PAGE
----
I have been using ZFS (on Solaris) for more than a year, both at work and at home, and I am following closely the latest developments. IMHO the best intro on ZFS is the official ZFS slides (36 pages): http://opensolaris.org/os/community/zfs/docs/zfs_last.pdf [opensolaris.org]
  • by Jane Q. Public (1010737) on Sunday January 13, 2008 @11:05PM (#22030646)
    Now, if we can only get it to talk to important things like NTFS, and Ext3, and Reiser...
    • by Rebelgecko (893016) on Sunday January 13, 2008 @11:17PM (#22030732)
      If you want to talk to Reiser, visiting hours are 9AM-5PM on weekends.
    • by samkass (174571)
      I agree with NTFS, but I doubt ext3 is important to more than a tiny handful of Mac users, and I'm surprised *anyone*'s using Reiser anymore. While MacOS users have been able to read NTFS for years, it would be nice to be able to format external devices as NTFS and use them natively on MacOS. Of course, now that FUSE is ported to MacOS, word is that NTFS is pretty stable on it (more stable than this ZFS port, from what I've heard), if slow.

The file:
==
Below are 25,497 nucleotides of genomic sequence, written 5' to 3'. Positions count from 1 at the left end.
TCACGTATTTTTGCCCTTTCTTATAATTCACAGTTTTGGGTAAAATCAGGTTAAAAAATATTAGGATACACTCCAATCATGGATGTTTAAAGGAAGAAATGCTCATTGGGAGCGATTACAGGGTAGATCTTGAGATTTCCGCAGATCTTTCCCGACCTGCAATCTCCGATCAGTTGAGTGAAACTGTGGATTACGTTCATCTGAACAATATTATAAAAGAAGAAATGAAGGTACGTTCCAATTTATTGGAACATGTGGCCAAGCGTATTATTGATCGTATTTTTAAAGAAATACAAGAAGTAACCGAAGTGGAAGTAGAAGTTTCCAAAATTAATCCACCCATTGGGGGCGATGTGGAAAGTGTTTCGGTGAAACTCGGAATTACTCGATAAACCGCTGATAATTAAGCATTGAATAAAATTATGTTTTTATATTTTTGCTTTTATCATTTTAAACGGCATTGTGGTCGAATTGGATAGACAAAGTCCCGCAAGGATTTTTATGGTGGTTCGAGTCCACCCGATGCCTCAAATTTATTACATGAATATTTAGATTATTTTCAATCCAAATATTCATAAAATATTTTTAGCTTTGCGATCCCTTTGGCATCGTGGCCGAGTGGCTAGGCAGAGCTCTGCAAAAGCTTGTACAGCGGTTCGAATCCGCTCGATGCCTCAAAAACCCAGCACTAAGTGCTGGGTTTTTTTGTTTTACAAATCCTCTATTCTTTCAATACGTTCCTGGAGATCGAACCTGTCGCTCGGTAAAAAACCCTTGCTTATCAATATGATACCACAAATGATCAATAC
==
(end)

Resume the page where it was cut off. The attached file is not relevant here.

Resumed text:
• by EXMSFT (935404)
        NTFS under FUSE on Leopard rocks. Just wish it was as easy (and free) to get Windows to talk back to the HFS+ partitions...
      • You pretty much said what I was thinking, but did not write. It would be nice to have access to NTFS and Ext3 systems, because those are probably the most common non-Apple FS around. Journaling FS, anyway.
      • by jasonwea (598696) *
        May I ask what you would expect people to be using on their Linux boxes instead of ReiserFS?
      • by Woy (606550)
        Reiser rules. Should Reiser the programmer be found guilty, Reiser the FS will still rule.

        It is almost like they are separate identities, and his alleged criminal behaviour didn't introduce bugs into his code or something.